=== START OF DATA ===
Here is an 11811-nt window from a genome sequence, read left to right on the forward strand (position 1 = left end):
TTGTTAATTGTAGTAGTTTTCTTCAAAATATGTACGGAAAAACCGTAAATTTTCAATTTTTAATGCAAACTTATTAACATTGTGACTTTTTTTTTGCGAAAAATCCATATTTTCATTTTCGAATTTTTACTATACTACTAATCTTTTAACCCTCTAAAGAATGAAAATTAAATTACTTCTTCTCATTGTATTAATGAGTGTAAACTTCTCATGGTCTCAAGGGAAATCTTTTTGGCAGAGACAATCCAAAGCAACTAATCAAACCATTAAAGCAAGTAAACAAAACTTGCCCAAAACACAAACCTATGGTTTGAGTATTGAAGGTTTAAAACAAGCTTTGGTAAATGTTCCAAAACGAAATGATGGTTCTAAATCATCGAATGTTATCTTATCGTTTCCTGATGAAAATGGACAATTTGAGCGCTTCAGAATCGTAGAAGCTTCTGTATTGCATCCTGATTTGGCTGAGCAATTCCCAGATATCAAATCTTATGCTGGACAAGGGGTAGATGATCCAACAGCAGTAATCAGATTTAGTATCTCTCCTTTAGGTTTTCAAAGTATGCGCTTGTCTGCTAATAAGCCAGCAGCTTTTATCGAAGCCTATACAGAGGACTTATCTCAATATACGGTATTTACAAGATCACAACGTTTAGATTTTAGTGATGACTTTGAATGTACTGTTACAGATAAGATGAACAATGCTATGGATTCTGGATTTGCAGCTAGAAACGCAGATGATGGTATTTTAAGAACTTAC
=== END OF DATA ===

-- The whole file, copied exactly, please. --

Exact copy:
Here is an 11811-nt window from a genome sequence, read left to right on the forward strand (position 1 = left end):
TTGTTAATTGTAGTAGTTTTCTTCAAAATATGTACGGAAAAACCGTAAATTTTCAATTTTTAATGCAAACTTATTAACATTGTGACTTTTTTTTTGCGAAAAATCCATATTTTCATTTTCGAATTTTTACTATACTACTAATCTTTTAACCCTCTAAAGAATGAAAATTAAATTACTTCTTCTCATTGTATTAATGAGTGTAAACTTCTCATGGTCTCAAGGGAAATCTTTTTGGCAGAGACAATCCAAAGCAACTAATCAAACCATTAAAGCAAGTAAACAAAACTTGCCCAAAACACAAACCTATGGTTTGAGTATTGAAGGTTTAAAACAAGCTTTGGTAAATGTTCCAAAACGAAATGATGGTTCTAAATCATCGAATGTTATCTTATCGTTTCCTGATGAAAATGGACAATTTGAGCGCTTCAGAATCGTAGAAGCTTCTGTATTGCATCCTGATTTGGCTGAGCAATTCCCAGATATCAAATCTTATGCTGGACAAGGGGTAGATGATCCAACAGCAGTAATCAGATTTAGTATCTCTCCTTTAGGTTTTCAAAGTATGCGCTTGTCTGCTAATAAGCCAGCAGCTTTTATCGAAGCCTATACAGAGGACTTATCTCAATATACGGTATTTACAAGATCACAACGTTTAGATTTTAGTGATGACTTTGAATGTACTGTTACAGATAAGATGAACAATGCTATGGATTCTGGATTTGCAGCTAGAAACGCAGATGATGGTATTTTAAGAACTTAC